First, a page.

#5 Comment By longcoat000 On July 2, 2008 @ 10:28 am

Cthumule in ’08!

#6 Comment By Patrick Benson On July 2, 2008 @ 11:16 am

I picked up a wood dice tray lined with felt and a dice cup also lined with felt from my FLGS. The combo actually makes life a lot easier. No stray dice rolls leaving the table and landing on the floor. Reading the dice is faster too, because they tend to fall into a nice cluster in a small area. Another unexpected benefit is that the players stop and listen to what I am saying if I reach for the cup or if they hear me shaking the dice inside. I didn’t plan for that, it is just a really nice visual/audio cue that the GM is up to something.

These are two items that I just picked up for the hell of it and to throw a little cash at the FLGS (I’ve seen too many go belly up, and I’m hoping that this one doesn’t). I’m really glad that I have them now, because they are surprisingly useful items that really do make a difference at the table.

#7 Comment By clem On July 2, 2008 @ 2:50 pm

“No Lex, kryptonite dice are NOT allowed!”
“Then you stop reading my game notes with x-ray vision, Clark!”

#8 Comment By DarthKrzysztof On July 3, 2008 @ 7:46 am

I watched the video podcast on WotC’s website and was happy to see that even World Famous Game Designers roll wit’ Crown Royal. I’ve had mine for close to twenty years now…

My wife bought me a plain wooden box from a craft store and lined it with felt for rolling on my tiny desk, though. It helps a lot.

#9 Comment By Omnus On July 5, 2008 @ 8:40 pm

I use a wine bottle gift bag for my dice. It’s about the size of a Crown Royal bag, but it’s black and (gulp) pink with a drawstring. It works amazingly well. All my dice go with a black die with white pips motif, except for a few necessity requires me to have (mostly multicolor d20s for rolling multiple attacks). Easy to read, easy to keep track of.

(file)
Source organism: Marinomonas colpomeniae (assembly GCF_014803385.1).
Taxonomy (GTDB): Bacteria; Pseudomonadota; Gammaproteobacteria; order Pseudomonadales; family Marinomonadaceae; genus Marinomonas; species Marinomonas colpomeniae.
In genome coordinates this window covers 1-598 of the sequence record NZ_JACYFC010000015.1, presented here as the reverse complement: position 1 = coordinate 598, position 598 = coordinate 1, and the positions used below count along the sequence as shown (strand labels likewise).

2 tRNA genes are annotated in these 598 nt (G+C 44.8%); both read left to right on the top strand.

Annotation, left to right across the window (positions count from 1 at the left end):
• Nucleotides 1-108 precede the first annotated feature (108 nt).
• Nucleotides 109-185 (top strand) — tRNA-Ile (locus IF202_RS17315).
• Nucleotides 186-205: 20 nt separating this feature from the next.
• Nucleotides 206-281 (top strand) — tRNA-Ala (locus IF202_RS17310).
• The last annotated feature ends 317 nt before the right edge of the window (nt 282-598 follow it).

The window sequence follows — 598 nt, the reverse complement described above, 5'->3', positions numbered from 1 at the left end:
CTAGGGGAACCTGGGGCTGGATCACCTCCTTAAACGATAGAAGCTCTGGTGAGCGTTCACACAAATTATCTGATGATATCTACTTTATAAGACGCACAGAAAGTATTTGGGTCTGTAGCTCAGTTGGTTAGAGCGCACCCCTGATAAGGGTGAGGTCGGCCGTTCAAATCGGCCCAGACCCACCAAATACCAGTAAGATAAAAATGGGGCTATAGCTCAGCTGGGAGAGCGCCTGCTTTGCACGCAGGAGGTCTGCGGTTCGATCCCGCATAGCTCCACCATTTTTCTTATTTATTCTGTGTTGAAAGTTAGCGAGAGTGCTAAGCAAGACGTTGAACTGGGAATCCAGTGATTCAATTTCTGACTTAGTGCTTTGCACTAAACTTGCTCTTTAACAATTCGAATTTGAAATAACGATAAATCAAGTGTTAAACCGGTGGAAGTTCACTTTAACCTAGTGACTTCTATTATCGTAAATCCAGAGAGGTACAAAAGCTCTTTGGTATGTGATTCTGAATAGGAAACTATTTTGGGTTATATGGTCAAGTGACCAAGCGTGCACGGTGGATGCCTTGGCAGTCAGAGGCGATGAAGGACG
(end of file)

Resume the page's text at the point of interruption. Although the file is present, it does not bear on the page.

I have a set of oversized dice you wouldn’t mind as much. They’re made of yellow foam, the same stuff they make those Green Bay Packer Cheeseheads from. Always fun to roll, but they bounce too chaotically for real use. Whipping them at a player who’s into some wrongdoing is fun though.

I’m not superstitious about dice color affecting one’s karma, but I have players paraniod to the extreme about such things. We gamers do love our dice so….

#10 Comment By Fnor On July 6, 2008 @ 9:43 am

The wife actually knit us a really nice Crown Royal sized dice bag, which is more than comfortably holding 6 sets of AD&D dice and 3 sets of L5R (d10) dice. My only real dice superstition is my translucent green d20 that I’ve played with for the past 7 years, which seems to always either give me a critical hit or a critical fumble. Either way, it’s a lot of fun!

As for rolling, I’ve always thought that the most important part of being a good DM was hiding the ball, both with plot and atmosphere. Players hear “hit,” and if you’re rolling in the open, they’re counting up numbers and trying to figure out what to do in response. If you’re counting behind a screen, they’re not strategizing, they’re worrying about what kind of crazy damage the monster is about to inflict upon their poor PCs, or sitting through your description wondering whether or not whomever it was made that passive roll.

#11 Comment By Martin Ralya On July 6, 2008 @ 10:31 am

I’ve not usually superstitious about dice, but I did once [1]. 😉

Apart from that, it’s pretty much just the usual observations about which ones roll particularly well.